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handout_2_6 - 2.6 The Question of Causation Often the goal...

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2.6 The Question of Causation Often the goal in a study is to establish that changes in the explanatory variable cause changes in the response variable. What constitutes good evidence of causation? What different types of links between x and y can explain an observed association between x and y? dotted line→ association between x and y unbroken line→ cause-and-effect link between x and y Causation - “x causes y” EX #1 x= mother’s body mass index y= daughter’s body mass index A study of young girls measured their body mass index (BMI- a measure of weight relative to height) for both the girls and their mothers. The study also measured hours of TV, minutes of physical activity, and intake of several kinds of food. The strongest correlation (r= 0.506) was between the BMI of daughters and the BMI of their mothers. Body type is in part determined by heredity. There is therefore a direct causal link between the BMI of mothers and daughters. •Even when direct causation is present, it is rarely a complete explanation of an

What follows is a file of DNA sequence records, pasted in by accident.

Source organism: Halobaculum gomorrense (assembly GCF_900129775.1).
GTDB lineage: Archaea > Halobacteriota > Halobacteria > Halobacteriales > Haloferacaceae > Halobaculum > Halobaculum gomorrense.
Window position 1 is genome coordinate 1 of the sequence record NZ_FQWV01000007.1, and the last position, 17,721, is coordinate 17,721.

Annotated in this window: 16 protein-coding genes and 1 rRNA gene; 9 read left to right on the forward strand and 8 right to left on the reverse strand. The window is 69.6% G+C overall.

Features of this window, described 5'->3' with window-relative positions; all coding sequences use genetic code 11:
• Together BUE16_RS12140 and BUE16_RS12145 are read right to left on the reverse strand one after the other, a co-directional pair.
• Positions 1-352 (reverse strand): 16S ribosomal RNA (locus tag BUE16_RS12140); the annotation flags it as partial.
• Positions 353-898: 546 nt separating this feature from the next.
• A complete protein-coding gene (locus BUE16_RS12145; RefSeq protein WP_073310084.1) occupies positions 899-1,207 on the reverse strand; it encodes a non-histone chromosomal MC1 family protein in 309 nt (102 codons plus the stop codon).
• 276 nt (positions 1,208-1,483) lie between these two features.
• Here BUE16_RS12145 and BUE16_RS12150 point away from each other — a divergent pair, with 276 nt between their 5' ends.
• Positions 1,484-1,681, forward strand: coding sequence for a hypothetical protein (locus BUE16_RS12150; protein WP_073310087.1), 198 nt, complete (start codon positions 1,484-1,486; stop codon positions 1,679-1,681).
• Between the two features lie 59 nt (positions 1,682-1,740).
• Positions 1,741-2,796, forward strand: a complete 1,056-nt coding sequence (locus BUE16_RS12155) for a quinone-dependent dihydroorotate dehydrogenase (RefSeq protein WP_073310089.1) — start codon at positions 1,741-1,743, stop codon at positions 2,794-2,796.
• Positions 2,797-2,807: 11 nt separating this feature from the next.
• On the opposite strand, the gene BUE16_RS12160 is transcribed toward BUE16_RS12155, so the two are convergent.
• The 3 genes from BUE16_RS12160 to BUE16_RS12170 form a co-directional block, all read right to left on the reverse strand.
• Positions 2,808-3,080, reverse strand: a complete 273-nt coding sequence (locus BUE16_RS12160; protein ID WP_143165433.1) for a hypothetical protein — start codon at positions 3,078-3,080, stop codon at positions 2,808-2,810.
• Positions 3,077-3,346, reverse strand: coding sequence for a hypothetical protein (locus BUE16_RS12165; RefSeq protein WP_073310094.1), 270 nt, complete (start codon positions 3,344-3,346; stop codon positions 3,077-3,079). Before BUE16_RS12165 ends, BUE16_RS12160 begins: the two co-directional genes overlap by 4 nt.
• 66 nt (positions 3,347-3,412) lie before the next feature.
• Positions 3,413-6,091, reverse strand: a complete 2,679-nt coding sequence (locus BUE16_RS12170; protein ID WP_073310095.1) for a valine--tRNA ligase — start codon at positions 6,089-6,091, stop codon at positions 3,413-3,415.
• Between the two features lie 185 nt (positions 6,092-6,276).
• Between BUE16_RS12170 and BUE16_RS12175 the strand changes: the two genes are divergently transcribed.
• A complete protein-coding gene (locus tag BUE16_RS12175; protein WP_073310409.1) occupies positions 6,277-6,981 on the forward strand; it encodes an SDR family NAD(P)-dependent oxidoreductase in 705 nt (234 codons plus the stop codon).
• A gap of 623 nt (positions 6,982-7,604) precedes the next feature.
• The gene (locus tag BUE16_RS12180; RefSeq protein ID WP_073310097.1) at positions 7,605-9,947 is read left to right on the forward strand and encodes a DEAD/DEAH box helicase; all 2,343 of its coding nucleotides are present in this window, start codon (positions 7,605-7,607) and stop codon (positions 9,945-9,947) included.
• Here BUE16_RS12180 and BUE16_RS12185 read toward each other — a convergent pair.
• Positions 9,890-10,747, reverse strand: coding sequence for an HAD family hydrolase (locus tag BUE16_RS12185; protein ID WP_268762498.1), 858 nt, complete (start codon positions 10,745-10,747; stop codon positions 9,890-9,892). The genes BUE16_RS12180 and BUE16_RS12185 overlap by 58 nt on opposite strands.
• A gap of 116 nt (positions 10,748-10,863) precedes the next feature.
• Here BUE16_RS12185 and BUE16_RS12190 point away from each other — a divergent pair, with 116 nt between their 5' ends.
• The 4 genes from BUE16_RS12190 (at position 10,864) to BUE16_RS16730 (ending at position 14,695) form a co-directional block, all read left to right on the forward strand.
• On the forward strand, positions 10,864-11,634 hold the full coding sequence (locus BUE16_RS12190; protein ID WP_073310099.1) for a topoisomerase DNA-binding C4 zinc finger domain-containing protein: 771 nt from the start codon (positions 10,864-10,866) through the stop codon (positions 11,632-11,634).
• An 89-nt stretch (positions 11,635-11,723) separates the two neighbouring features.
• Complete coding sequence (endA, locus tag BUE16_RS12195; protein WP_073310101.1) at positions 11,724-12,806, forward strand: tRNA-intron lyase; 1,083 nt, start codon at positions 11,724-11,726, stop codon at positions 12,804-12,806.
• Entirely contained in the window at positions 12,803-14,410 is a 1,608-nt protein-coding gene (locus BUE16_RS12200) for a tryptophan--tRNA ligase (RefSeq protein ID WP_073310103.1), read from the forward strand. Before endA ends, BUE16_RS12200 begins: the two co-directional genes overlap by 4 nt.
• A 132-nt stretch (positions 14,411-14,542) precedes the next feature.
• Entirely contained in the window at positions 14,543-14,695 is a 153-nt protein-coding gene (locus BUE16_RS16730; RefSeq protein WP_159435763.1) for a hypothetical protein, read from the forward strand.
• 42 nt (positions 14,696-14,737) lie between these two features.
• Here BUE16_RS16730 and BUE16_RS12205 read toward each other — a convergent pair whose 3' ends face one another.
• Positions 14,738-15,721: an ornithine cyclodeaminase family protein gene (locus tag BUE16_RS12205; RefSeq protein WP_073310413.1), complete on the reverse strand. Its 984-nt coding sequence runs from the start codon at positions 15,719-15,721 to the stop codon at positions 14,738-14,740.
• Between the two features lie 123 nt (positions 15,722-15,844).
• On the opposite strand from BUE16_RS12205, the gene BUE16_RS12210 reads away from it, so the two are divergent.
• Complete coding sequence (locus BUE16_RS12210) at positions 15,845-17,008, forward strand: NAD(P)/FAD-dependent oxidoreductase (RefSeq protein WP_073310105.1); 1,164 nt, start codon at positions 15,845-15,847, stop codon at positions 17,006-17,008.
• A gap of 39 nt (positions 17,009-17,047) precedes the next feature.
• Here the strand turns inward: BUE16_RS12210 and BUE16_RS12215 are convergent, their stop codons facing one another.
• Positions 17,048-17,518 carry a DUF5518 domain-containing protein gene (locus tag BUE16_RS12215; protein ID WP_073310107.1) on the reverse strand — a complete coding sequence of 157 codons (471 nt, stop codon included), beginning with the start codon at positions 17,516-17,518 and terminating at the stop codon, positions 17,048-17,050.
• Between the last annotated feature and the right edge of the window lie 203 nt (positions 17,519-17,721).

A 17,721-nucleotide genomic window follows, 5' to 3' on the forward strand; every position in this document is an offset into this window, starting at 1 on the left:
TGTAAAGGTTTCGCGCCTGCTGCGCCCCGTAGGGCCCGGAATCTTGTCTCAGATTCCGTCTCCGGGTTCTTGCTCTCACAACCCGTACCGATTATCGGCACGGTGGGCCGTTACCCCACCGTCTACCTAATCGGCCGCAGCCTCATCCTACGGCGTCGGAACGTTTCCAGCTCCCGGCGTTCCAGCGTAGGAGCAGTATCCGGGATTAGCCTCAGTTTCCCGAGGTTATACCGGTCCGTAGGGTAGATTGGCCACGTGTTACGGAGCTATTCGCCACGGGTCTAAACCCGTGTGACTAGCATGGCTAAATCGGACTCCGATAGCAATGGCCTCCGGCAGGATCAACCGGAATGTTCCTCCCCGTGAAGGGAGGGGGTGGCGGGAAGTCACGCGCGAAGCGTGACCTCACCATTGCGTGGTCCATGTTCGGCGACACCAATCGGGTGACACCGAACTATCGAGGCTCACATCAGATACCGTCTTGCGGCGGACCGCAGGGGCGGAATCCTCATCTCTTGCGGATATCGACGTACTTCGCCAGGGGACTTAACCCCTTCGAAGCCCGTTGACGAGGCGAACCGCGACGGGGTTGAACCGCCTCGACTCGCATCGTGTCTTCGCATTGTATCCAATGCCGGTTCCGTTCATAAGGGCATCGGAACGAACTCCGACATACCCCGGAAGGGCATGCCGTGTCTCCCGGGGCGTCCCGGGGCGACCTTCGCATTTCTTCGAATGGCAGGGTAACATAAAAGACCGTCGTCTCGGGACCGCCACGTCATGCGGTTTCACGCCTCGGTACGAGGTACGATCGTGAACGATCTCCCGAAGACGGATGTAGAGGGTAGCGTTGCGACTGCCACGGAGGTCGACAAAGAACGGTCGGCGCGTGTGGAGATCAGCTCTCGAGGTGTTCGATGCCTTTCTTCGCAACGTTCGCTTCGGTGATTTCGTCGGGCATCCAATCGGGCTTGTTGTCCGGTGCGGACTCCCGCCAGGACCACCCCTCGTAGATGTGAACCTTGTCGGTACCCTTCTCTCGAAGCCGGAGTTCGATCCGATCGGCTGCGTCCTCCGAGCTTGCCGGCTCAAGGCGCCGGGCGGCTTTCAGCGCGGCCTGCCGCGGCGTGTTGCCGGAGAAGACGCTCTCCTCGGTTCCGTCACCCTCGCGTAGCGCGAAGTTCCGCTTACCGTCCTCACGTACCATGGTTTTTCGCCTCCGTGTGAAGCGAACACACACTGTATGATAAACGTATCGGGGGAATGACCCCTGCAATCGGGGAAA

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This note was uploaded on 05/25/2010 for the course PAM 2100 taught by Professor Abdus,s. during the Spring '08 term at Cornell.

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handout_2_6 - 2.6 The Question of Causation Often the goal...

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